2017-01Thematic Section
The Human Difference: Beyond Nomotropism

Abstract

The main theme of this essay is  f i n i t e  l i f e, which is the bedrock of modern biopolitics. In the series of lectures devoted to the ‘birth of biopolitics,’ Michel Foucault defines it as a new system of ‘governing the living’ based on the natural cycle of birth and death, and the law of genesis kai phtora, ‘becoming and perishing.’ Foucault’s answer to modern biopolitics is to accept its basic premise – that life is finite, and, consequently, reduced to the natural law of birth and death – and then slightly correct the naive liberal trust in the ‘naturalness’ of human existence by appropriating and internalizing the true essence of the biopolitical paradigm: the disciplining practices. This essay contests Foucault’s minimalist Neostoic program of the ‘care of the self’ by demonstrating that we can still hope for  a n o t h e r  f i n i t u d e  that refrains from any renaturalization of human existence.

Keywords

human difference, biopolitics, philosophical anthropology, psychoanalysis

How to cite

Bielik-Robson, Agata. “The Human Difference: Beyond Nomotropism.” Eidos. A Journal for Philosophy of Culture 1, no. 1 (2017): 18–28. https://doi.org/10.26319/EIDOS-001-HUMAN-DIFFERENCE.

Author

Agata Bielik-Robson
Theology & Religious Studies, University of Nottingham
Institute of Philosophy and Sociology, Polish Academy of Science

References

Aurelius, Marcus. Meditations. Translated by G. M. A Grube. Indianapolis: Bobbs-Merill, 1963.

Foucault, Michel. “La vie: l’expérience et le science.” In Dits et écrits II, 1976–1988. Paris: Gallimard, 2001.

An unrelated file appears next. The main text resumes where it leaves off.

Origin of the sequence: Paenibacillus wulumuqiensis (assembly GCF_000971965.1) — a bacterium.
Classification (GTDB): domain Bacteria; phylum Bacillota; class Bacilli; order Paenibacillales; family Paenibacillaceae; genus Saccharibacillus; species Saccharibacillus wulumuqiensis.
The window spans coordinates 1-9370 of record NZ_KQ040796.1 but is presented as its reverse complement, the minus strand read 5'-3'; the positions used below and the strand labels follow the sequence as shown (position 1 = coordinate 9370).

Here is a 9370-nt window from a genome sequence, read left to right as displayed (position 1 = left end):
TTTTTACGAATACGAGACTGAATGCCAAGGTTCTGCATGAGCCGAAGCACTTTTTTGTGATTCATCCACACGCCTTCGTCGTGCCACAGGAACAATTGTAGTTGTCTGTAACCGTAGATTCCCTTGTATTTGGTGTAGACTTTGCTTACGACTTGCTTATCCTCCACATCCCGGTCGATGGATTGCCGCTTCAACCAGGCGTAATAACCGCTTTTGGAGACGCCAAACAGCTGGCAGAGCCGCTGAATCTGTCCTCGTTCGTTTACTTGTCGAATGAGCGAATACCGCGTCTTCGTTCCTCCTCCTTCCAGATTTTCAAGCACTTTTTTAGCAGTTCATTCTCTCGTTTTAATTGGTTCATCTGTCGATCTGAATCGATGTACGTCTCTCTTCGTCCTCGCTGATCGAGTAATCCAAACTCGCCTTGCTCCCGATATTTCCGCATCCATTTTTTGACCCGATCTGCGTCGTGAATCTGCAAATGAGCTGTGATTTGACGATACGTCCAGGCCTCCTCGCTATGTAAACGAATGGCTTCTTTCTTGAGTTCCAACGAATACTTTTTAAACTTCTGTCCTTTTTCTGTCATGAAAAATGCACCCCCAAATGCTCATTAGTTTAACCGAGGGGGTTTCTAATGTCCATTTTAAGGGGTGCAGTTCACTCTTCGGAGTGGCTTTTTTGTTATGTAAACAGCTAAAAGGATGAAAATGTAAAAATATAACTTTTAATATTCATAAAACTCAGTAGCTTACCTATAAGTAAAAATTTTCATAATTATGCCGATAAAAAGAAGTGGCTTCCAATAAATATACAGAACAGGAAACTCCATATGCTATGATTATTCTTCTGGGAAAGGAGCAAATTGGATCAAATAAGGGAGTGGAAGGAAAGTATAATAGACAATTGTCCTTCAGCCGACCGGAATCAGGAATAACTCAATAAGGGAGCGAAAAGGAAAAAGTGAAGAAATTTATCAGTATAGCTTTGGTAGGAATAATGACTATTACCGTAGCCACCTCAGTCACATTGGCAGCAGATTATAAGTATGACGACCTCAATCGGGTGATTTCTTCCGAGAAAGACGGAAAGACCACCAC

Foucault, Michel. “Le souci de la verité. Entretien avec F. Ewald.” In Dits et écrits II, 1976–1988. Paris: Gallimard, 2001.

Foucault, Michel. Care of the Self. The History of Sexuality III. Translated by Robert Hurley. London: Penguin, 1986..

Foucault, Michel. The Birth of Biopolitics. Lectures at the College de France 1978–79. ed. Michel; Senellart, trans. Graham Burchell, (Houndmills and New York: Palgrave/Macmillan, 2008),

Hadot, Pierre. The Veil of Isis. An Essay on the History of the Idea of Nature. Translated by Michael Chase. The Bellknap Press of Harvard University Press: Cambridge, Mass, 2006.

Hegel, Georg Wilhelm Friedrich. Science of Logic, Translated by A. V. Miller. London: Allen and Unwin, 1969.

Heidegger, Martin. Introduction to Metaphysics. Translated by Gregory Fried and Richard Polt. Yale University Press: New Haven, 2000.

Lacan, Jacques. “Subversion of the Subject and the Dialectics of Desire.” In Écrits. A Selection, Translated by Alan Sheridan, London: Routledge, 1989..

Laplanche, Jean. Entre séduction et inspiration: l’homme. Paris: Quadrige / Presses Universitaires de France, 1999.

Santner, Eric L. “Freud’s “Moses” and the Ethics of Nomotropic Desire.” October 88 (1999): 3-41.

Sloterdijk, Peter. Regeln für den Menschenpark. Ein Antwortschreiben zu Heideggers Brief über Humanismus. Frankfurt am Main: Suhrkamp, 1999.

Žižek, Slavoj. The Fragile Absolute Or, Why is the Christian Legacy Worth Fighting For?. London: Verso, 2000.

Žižek, Slavoj. The Puppet and the Dwarf. The Perverse Core of Christianity. Cambridge, Mass.: MIT Press, 2003.

Open Access Statement

This is an open access journal which means that all content is freely available without charge to the user or his/her institution. Users are allowed to read, download, copy, distribute, print, search, or link to the full texts of the articles, or use them for any other lawful purpose, without asking prior permission from the publisher or the author, as long as the author and original source are properly cited. This is in accordance with the BOAI definition of open access.

This work is licensed under a Creative Commons Attribution-NonCommercial-NoDerivs 3.0 Unported License. Submitting a text to Eidos. A Journal for Philosophy of Culture means that the author agrees with the general conditions of this license without losing his or her copyright to the text.